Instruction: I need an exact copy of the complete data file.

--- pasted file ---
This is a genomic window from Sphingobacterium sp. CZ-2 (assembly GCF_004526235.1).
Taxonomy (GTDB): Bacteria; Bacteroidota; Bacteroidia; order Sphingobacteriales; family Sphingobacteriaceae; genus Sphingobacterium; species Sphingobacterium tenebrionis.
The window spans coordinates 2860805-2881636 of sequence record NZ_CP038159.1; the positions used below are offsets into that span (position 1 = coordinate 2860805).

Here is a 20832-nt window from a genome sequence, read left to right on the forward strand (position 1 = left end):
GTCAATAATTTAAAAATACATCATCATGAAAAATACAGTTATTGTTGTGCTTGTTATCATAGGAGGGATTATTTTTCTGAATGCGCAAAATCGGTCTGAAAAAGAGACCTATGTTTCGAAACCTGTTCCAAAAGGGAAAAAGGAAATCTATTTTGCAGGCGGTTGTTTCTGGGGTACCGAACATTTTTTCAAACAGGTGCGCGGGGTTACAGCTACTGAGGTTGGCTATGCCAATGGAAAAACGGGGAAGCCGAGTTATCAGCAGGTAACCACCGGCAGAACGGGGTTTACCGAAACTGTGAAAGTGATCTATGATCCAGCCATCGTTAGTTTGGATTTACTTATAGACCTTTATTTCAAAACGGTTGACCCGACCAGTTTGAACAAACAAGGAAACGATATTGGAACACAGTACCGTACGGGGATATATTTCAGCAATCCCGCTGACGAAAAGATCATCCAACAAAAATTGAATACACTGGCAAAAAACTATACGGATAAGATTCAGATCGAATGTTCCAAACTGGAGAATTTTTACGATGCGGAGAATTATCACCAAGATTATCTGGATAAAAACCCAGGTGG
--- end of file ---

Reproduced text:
This is a genomic window from Sphingobacterium sp. CZ-2 (assembly GCF_004526235.1).
Taxonomy (GTDB): Bacteria; Bacteroidota; Bacteroidia; order Sphingobacteriales; family Sphingobacteriaceae; genus Sphingobacterium; species Sphingobacterium tenebrionis.
The window spans coordinates 2860805-2881636 of sequence record NZ_CP038159.1; the positions used below are offsets into that span (position 1 = coordinate 2860805).

Here is a 20832-nt window from a genome sequence, read left to right on the forward strand (position 1 = left end):
GTCAATAATTTAAAAATACATCATCATGAAAAATACAGTTATTGTTGTGCTTGTTATCATAGGAGGGATTATTTTTCTGAATGCGCAAAATCGGTCTGAAAAAGAGACCTATGTTTCGAAACCTGTTCCAAAAGGGAAAAAGGAAATCTATTTTGCAGGCGGTTGTTTCTGGGGTACCGAACATTTTTTCAAACAGGTGCGCGGGGTTACAGCTACTGAGGTTGGCTATGCCAATGGAAAAACGGGGAAGCCGAGTTATCAGCAGGTAACCACCGGCAGAACGGGGTTTACCGAAACTGTGAAAGTGATCTATGATCCAGCCATCGTTAGTTTGGATTTACTTATAGACCTTTATTTCAAAACGGTTGACCCGACCAGTTTGAACAAACAAGGAAACGATATTGGAACACAGTACCGTACGGGGATATATTTCAGCAATCCCGCTGACGAAAAGATCATCCAACAAAAATTGAATACACTGGCAAAAAACTATACGGATAAGATTCAGATCGAATGTTCCAAACTGGAGAATTTTTACGATGCGGAGAATTATCACCAAGATTATCTGGATAAAAACCCAGGTGG